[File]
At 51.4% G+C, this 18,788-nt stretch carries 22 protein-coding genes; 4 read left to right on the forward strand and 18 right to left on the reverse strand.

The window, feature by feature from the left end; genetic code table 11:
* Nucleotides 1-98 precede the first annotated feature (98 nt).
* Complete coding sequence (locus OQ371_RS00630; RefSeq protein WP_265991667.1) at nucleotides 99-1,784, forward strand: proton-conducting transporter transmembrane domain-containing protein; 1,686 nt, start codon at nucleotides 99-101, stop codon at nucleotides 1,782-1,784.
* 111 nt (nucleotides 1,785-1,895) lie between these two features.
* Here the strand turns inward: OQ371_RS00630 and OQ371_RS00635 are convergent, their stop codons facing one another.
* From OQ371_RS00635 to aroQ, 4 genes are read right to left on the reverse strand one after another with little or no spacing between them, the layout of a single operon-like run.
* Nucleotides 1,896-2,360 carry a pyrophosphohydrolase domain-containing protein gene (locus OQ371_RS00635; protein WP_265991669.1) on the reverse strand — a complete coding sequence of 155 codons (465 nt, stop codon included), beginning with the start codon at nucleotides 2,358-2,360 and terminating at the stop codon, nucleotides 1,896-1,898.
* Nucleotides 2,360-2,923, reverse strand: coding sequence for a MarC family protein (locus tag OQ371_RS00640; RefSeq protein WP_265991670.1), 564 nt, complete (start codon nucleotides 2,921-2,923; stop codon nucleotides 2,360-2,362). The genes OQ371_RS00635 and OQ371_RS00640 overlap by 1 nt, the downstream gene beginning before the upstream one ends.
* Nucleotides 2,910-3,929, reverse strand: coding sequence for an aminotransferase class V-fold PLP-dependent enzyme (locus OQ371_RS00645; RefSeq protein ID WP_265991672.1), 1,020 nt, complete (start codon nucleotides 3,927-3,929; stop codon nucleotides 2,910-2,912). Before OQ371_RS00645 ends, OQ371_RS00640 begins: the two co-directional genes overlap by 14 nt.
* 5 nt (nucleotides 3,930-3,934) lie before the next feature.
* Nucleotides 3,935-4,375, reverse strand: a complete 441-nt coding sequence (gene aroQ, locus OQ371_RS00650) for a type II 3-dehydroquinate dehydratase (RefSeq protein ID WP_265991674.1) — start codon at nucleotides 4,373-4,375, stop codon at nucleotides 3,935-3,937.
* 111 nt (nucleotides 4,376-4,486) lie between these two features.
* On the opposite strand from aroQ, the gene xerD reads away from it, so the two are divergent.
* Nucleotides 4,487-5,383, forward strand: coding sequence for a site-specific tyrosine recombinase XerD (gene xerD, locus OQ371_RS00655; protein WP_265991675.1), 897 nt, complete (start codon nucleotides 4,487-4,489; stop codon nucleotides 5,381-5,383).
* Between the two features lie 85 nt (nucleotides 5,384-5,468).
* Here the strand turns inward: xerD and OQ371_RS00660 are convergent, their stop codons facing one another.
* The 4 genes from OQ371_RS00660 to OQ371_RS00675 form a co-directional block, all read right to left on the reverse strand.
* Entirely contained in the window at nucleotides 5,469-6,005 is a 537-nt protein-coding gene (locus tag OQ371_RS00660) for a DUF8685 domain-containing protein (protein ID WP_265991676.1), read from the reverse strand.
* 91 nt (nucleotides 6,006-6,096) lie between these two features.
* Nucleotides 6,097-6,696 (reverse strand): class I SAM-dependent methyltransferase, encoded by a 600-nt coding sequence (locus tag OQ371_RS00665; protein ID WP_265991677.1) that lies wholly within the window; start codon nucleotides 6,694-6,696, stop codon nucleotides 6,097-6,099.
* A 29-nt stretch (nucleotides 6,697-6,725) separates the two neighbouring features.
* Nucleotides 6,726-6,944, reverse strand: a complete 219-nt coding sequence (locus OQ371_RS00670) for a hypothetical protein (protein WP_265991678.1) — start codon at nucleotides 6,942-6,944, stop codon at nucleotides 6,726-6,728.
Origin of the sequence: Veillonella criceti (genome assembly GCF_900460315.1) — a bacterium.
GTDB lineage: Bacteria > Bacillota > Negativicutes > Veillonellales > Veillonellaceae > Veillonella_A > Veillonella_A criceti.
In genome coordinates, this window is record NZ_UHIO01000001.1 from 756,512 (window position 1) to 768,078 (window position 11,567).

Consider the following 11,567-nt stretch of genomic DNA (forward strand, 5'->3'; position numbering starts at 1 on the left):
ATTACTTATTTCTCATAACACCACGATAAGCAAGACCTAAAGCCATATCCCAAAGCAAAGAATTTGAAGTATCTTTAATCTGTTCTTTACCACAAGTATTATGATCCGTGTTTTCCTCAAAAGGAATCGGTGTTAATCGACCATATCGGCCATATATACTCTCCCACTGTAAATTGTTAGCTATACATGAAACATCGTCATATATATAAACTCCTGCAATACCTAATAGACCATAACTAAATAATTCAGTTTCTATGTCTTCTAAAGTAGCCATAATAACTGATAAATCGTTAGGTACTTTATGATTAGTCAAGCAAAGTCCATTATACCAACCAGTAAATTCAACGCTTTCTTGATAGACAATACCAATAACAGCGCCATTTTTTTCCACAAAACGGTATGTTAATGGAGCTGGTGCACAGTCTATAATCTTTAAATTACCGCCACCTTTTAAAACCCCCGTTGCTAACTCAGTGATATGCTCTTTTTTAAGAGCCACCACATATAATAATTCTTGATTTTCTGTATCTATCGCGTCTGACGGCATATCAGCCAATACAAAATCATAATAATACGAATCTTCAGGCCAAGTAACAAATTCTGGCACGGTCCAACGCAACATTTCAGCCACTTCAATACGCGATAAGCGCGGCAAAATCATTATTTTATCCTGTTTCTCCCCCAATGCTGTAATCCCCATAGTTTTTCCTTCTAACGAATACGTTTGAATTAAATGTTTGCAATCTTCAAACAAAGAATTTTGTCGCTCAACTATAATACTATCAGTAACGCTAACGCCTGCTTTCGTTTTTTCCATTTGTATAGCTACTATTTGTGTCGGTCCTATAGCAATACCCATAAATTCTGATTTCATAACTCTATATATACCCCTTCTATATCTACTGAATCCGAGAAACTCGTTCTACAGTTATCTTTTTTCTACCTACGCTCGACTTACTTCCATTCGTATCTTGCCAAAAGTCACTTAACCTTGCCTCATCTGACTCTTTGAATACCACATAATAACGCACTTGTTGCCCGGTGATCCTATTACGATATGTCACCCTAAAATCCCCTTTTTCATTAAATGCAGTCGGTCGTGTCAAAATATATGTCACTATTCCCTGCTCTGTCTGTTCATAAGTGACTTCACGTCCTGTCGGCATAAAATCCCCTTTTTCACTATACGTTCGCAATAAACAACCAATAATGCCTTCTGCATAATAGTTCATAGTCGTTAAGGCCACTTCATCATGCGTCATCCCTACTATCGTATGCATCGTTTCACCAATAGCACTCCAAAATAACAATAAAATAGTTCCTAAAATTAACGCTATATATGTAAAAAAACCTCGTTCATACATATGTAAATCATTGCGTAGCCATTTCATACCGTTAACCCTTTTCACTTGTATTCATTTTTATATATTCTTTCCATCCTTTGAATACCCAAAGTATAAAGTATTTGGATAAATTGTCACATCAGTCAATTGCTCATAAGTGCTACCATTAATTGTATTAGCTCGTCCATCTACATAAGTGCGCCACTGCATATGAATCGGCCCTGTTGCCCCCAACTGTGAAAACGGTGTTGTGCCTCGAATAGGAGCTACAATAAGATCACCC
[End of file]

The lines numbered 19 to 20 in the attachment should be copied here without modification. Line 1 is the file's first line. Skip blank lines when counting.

* Entirely contained in the window at nucleotides 5,469-6,005 is a 537-nt protein-coding gene (locus tag OQ371_RS00660) for a DUF8685 domain-containing protein (protein ID WP_265991676.1), read from the reverse strand.
* 91 nt (nucleotides 6,006-6,096) lie between these two features.